I saw the following two films back on Memorial Day weekend at the California Science Center IMAX for extra credit. This was my report, which I'm finally sharing, with some minor edits.
National Park Adventure 3D
I went to the IMAX at the California Science Center on the Sunday before Memorial Day. It was impressively busy. I saw two films: National Park Adventure and Beautiful Planet, both in 3D. Overall, the IMAX experience was marred by people filing in after start time and by people generally taking a long time to situate themselves.
Before National Park Adventure, there was a trailer for the other film that I saw. Then there was a Subaru spot advocating environmental protection, someone behind me commented on the “irony” of that.
National Park Adventure is relevant to the class as it features various areas of our planet, covering some of the natural science. For instance, the beautiful blue/green pools in Yellowstone get their brilliant color from heat-loving bacteria. Unfortunately, the film was light on science and heavier on other aspects. Furthermore, there was too much irritating contemporary pop music, such as a rendition of the dreadful “Hallelujah.”
I was also introduced to the culture of gap climbing at Devil’s Tower. Devil’s Tower is apparently a natural lightning rod. The Native Americans said that the land belongs to no one, whereas, the narration asserts that the land belongs to all of us. By that logic, our planet is potentially as much the aliens’ as ours’.
Near the end came one of the best parts of the film, which focused on Pictured Rocks National Park in winter. Visitors are shown walking on frozen Lake Superior, and one of them is portrayed ice climbing. The narration informs us that the weather is 22 degrees below zero Fahrenheit, and that the steel of the ice picks can shatter in those temperatures.
Beautiful Planet 3D
The second film, Beautiful Planet, was far more substantial in terms of the science and valuable insights. It depicts the activities of crewmembers on the International Space Station as well as some great views of the Earth from the station. As the grand imagery washes over the audience, the film imparts various facts. For instance, the Namib Desert in Africa is the driest on the planet. Speaking of deserts, the once dense forest areas of Madagascar are beginning to look like a desert due to deforestation, resulting in the extinction, or nearing extinction, of lemurs and other various species.
More morsels of information from the film include the fact that the Colorado River supplies the water supply for a population of 40 million, whereas, the Himalayan snowcap provides the water for 500 million, and both sources are dwindling. California’s increasingly drought-stricken Central Valley is also featured.
Beautiful images of the Aurora (not specified) are shown while the soundtrack informs us that this phenomenon is evidence of our atmosphere protecting us from solar radiation.
Observing the crew, we are shown that there are no showers in space, just the use of wet wipes. The International Space Station is definitely benefiting from cutting edge accommodations, such as an Italian-made espresso machine and zero-gravity cups (replacing the much less glamorous pouches).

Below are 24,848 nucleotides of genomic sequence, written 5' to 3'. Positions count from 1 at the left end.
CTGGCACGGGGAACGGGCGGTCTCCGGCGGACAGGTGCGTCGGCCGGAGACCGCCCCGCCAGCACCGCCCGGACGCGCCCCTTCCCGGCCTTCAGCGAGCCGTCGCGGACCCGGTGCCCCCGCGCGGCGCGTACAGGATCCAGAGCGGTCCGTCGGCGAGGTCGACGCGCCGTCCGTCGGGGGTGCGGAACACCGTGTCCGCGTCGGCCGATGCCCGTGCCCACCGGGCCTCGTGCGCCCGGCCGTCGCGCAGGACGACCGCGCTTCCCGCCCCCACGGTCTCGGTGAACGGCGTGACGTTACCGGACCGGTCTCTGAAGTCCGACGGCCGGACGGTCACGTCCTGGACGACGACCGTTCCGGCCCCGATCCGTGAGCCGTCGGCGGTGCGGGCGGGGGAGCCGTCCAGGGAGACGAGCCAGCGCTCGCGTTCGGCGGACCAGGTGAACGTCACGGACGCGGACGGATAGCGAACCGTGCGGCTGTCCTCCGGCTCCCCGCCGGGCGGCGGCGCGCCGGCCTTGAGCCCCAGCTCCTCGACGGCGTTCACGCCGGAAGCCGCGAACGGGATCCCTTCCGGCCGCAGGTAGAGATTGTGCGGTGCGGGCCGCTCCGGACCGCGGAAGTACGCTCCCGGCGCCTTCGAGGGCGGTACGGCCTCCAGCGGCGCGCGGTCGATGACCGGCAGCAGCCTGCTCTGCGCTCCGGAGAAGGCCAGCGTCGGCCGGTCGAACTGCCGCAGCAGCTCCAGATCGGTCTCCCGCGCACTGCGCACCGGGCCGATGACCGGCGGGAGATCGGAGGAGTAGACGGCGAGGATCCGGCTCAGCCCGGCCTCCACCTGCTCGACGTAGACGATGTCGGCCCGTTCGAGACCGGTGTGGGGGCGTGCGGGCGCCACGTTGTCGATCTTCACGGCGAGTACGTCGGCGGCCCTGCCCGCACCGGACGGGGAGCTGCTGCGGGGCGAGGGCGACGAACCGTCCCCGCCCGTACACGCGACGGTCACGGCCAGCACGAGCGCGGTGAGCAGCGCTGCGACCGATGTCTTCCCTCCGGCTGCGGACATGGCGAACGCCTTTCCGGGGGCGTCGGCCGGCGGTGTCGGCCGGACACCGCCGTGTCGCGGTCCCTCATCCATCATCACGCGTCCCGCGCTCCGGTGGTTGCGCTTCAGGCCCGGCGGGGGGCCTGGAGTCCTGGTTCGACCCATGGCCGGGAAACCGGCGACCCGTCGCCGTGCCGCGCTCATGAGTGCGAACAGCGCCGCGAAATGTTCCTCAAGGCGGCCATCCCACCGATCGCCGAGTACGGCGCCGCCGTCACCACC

I was enthralled by the images of lightning from space, which I have never seen before. An image of a hurricane funnel was also pretty impressive. Christmas in space is also portrayed. A medical doctor is shown growing lettuce in space with the help of pink light, several crew take a taste. Another scientist is on the station to research the affects of space on vision, as there have been reports of declining vision after extended times in space.
The most powerful part of the documentary featured the planet at night. The crew remarks that from space there are no borders, with two noticeable exceptions. First, the India-Pakistan border is highly visible with all sorts of reddish light along the whole length. Second, the border between North Korea and South Korea reveals the shocking differences in quality of life. South Korea is filled with light, which reflects a vibrant and bustling country; North Korea is nearly pitch black with only a small concentration of light in the Pyongyang area. Both countries have roughly the same population. I was blown away by this revelation.
Lastly, the film covers the search for other planets hospitable to life. One planet was found, according to the film, 500 light years away, it is in the Goldilocks zone (not too far, not too close to its sun).
Annoyingly, despite being in line earlier for the second film, I didn’t get in on time due to the long lines. Both times I took an equally brief bathroom stop. I believe that the IMAX would be improved by incorporating terraces and multiple levels of auditorium ingress and egress. This is more than possible with seven stories at their disposal.
Overall, I had a good time and look forward to reliving Beautiful Planet at home. Speaking of home, I prefer my home theater, which consists of a 3D-capable digital projector and 90-inch and 120-inch screens. I always have the best seat in the house with no distractions, and healthy snacks if I so choose. If I get close enough, I can definitely have my own private IMAX moment.
In fact, after getting home, I re-watched Space Station 3D, from the same director as Beautiful Planet. Space Station 3D is one of my favorite IMAX films and one of my 3D favorites. It was interesting to note how much the space station has advanced since then. Space Station 3D, like Beautiful Planet, featured observations about the apparent absence of national borders from space, holidays in space, and the lack of showers in space. Overall, the IMAX spirit was one of the highlights of my Memorial Day Weekend.